Admiral Mullen participated in the Vietnam War. Check out the best Vietnam War books written by the heroes who fought there.
By Karen Parrish
American Forces Press Service
WASHINGTON, Sept. 30, 2011 – The job of chairman of the Joint Chiefs of Staff is often misunderstood and more than a little confusing, Navy Adm. Mike Mullen said here today.
Mullen made his final public remarks as chairman of the Joint Chiefs of Staff before an audience that included President Barack Obama, Vice President Joe Biden, Defense Secretary Leon E. Panetta, senior military officers and other distinguished officials.
They gathered at Joint Base Myer-Henderson Hall, Va., for the ceremony marking Mullen’s retirement and change of responsibility to the new chairman, Army Gen. Martin E. Dempsey.
The chairman of the Joint Chiefs of Staff is the nation’s senior military officer, charged with advising the president, defense secretary and Congress on military matters.
“I’ve always taken that responsibility very seriously, always considered that a low profile was best ... sort of like my hero, George Marshall,” the admiral said. Marshall, who died Oct. 16, 1959, was the Army chief of staff during World War II. Afterward, as the Cold War began, Marshall served as secretary of state and then defense secretary.
Though many people have asked him what advice he has offered to Dempsey, he has been reticent to answer, the admiral said.
“A big part of the job is discretion; it’s keeping private the counsel you give our nation’s top leaders,” he said. But, he added, his advice is “pretty simple.”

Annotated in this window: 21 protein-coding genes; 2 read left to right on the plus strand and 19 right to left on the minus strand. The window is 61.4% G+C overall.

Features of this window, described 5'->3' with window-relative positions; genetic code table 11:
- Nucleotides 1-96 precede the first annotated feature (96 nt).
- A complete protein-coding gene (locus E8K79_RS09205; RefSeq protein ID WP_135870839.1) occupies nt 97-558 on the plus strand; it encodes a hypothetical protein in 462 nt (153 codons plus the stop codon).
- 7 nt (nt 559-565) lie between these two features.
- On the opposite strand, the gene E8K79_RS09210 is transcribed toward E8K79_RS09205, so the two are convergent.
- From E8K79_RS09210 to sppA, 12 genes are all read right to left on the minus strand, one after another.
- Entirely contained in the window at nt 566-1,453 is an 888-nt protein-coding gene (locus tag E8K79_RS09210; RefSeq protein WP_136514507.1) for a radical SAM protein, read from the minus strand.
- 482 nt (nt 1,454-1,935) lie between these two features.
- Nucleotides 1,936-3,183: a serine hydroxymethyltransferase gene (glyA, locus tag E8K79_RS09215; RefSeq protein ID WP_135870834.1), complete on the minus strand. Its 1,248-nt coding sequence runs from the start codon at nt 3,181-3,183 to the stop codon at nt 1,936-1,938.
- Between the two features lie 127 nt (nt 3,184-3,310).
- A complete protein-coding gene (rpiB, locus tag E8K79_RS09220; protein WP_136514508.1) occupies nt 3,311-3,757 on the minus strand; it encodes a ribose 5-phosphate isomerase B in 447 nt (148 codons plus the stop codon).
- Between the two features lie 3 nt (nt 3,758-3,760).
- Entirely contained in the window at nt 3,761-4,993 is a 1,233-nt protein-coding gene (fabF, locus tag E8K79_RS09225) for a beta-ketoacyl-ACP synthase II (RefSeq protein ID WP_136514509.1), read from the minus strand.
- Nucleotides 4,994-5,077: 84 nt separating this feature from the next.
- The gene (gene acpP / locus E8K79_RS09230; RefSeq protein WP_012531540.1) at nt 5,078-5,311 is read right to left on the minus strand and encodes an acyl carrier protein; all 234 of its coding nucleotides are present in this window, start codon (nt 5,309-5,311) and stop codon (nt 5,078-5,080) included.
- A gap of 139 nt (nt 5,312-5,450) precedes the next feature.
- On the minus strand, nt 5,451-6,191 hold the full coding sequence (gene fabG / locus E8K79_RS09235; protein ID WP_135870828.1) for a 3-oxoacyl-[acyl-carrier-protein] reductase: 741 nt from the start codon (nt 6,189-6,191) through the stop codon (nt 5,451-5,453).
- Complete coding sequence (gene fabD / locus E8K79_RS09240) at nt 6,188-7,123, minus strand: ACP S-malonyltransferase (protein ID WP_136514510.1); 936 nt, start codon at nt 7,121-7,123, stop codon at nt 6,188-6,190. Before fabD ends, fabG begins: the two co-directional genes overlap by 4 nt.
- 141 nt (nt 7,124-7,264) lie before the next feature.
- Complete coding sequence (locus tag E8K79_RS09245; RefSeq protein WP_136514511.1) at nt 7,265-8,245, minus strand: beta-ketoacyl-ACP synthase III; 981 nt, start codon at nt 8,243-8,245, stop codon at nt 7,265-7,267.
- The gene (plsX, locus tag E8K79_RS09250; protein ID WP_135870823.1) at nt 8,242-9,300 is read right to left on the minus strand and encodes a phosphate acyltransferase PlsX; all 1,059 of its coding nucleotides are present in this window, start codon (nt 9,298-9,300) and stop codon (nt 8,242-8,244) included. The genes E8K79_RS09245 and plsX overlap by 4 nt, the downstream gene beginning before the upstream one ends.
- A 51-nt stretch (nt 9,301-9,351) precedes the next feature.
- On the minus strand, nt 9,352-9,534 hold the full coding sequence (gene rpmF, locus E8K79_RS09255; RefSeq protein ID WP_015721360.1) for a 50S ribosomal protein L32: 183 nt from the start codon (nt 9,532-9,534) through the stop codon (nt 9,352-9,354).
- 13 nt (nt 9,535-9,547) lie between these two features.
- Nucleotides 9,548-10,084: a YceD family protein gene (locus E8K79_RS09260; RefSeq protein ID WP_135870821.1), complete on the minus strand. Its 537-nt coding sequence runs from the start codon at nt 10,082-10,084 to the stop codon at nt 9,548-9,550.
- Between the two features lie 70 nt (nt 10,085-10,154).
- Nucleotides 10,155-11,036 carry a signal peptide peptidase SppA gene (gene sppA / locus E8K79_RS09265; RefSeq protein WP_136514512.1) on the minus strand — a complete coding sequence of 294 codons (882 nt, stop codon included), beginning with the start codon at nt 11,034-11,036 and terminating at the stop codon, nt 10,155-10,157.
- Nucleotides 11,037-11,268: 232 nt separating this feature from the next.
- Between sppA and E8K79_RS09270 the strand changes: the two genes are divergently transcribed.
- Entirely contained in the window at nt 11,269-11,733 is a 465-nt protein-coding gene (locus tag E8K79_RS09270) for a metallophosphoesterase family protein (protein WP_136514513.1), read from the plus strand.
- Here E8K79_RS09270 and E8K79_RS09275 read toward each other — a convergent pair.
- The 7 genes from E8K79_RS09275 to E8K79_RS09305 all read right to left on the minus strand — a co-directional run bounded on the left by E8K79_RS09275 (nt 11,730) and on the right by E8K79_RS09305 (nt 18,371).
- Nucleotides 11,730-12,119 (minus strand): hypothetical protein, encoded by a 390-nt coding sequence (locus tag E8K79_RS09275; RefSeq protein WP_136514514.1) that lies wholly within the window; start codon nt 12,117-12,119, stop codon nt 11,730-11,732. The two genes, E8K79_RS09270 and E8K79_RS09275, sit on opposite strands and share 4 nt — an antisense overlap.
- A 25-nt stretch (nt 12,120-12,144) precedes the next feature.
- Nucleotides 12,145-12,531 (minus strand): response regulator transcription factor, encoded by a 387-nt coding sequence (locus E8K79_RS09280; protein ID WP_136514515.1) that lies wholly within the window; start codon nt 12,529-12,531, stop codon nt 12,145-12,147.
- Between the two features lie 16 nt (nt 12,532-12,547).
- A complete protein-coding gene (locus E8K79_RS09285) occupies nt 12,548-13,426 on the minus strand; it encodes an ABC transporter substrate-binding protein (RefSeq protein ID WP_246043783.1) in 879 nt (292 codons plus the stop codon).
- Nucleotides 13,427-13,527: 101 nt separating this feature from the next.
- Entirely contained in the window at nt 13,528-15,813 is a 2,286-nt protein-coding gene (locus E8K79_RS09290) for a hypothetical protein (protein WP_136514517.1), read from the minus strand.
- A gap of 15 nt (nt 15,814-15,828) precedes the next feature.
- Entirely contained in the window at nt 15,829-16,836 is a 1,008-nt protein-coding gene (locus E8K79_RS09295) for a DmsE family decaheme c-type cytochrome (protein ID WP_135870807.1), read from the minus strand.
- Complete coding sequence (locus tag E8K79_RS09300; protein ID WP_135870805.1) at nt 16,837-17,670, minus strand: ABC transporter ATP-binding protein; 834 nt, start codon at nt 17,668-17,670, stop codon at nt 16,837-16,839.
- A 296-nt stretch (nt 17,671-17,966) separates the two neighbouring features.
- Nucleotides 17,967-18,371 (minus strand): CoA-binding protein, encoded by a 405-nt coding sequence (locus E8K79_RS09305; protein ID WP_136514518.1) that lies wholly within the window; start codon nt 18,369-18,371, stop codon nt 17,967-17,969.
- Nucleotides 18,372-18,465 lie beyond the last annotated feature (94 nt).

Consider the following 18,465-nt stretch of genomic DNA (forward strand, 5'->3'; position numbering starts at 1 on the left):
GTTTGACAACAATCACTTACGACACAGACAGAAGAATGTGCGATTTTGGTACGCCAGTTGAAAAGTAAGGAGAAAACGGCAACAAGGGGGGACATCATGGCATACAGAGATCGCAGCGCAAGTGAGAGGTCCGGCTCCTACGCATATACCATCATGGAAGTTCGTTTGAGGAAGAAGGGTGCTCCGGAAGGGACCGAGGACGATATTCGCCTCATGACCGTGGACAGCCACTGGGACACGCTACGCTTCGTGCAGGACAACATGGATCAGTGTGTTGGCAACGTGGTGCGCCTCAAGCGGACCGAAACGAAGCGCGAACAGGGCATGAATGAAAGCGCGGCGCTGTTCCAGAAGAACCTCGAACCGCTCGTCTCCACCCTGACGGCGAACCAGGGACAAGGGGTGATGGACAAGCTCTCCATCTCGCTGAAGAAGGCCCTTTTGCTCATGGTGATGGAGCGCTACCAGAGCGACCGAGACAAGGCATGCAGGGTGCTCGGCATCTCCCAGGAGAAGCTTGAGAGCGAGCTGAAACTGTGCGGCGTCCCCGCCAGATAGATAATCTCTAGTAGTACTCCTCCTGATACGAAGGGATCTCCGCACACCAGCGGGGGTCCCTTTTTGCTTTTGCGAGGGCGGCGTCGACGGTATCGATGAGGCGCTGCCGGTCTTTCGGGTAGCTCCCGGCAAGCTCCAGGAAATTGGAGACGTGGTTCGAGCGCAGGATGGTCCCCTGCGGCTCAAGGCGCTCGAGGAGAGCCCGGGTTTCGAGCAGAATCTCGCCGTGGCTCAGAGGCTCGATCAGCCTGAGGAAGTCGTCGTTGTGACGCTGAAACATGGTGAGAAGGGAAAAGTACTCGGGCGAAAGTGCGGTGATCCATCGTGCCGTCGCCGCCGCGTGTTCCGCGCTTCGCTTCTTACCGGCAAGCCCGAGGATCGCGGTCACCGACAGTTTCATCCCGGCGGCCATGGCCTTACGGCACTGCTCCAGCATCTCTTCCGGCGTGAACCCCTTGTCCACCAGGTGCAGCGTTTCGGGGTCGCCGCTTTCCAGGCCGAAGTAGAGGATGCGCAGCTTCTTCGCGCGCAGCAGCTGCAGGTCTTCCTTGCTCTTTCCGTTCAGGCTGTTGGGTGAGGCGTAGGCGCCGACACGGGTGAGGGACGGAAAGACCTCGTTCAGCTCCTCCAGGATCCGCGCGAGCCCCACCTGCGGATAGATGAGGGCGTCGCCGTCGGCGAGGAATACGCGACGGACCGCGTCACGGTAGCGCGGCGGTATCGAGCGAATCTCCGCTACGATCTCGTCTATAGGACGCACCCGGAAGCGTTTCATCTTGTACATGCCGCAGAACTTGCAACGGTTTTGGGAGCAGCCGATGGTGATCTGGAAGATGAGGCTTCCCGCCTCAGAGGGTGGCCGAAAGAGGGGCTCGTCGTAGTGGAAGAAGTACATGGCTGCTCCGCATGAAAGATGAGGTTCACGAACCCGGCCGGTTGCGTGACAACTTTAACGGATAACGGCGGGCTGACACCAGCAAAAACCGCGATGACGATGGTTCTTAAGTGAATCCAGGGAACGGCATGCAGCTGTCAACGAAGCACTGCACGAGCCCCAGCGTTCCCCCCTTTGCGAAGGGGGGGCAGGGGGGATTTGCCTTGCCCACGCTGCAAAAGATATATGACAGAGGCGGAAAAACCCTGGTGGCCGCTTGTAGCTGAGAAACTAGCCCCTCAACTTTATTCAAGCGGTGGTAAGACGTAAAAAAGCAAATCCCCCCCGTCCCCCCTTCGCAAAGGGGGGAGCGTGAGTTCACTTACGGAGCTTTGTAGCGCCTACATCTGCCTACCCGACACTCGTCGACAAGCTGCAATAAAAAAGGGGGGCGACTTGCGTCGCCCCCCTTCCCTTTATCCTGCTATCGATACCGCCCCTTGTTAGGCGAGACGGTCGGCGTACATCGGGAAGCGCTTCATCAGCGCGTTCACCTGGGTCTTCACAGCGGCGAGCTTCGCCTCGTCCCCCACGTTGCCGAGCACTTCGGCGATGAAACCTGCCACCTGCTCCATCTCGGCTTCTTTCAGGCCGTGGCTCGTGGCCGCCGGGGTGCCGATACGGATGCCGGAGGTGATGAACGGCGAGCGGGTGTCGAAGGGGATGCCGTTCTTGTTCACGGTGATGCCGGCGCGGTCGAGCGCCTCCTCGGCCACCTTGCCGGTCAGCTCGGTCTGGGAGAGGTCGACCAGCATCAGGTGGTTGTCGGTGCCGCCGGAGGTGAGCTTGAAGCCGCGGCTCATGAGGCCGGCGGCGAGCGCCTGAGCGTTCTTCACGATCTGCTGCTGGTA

Mullen said Dempsey will be not just the president’s advisor, but also the personal representative of 2.2 million U.S. service members and their families.
“I told him he had a bully pulpit in this job and that he should use it to voice their needs and their concerns and their accomplishments,” the admiral said. “They won’t ask him for that help, but they will need it.”
Mullen said the service chiefs and combatant commanders he has led are “the best team of leaders with whom I have ever served,” Mullen said. “To the degree we are a truly joint force, it’s because of them and their selflessness.”
He said he advised Dempsey the president will listen to him.
“That’s the president’s way,” the admiral said. “He seeks counsel. He appreciates candor, except for certain delicate matters concerning the Chicago White Sox.”
Mullen said he had every opportunity to offer his views to the commander in chief.
“All of my advice has been heard,” he said. “A military man or woman can ask for nothing more of their civilian leaders, and they should expect nothing less.”
Mullen said he told his successor his biggest challenge will be Afghanistan, and “[seeing] this critical transition through to its completion, in making sure that the security gains we have made are not squandered by the scourge of corruption or the lack of good governance that still plagues the country.”
America’s strategy in Afghanistan is the right one, he said, and “we must keep executing it.”
“I urged Marty to remember the importance of Pakistan to all of this, to try and do a better job than I did with that vexing and yet vital relationship,” the admiral said. “I continue to believe that there is no solution in the region without Pakistan, and no stable future in the region without a partnership.”
Mullen said he also told Dempsey to compare the chairman’s job to running a marathon, not a sprint.
“Time is both his best friend and his worst enemy. I never seemed to have enough of it to do the things I wanted, and it’s hard to believe it’s over,” he said.
“Marty, you’re going to be great. You’re absolutely the right person for this job, a combat-proven leader. And with Deanie at your side, the two of you are the right team for these times. Deborah and I wish you both all the best,” Mullen said.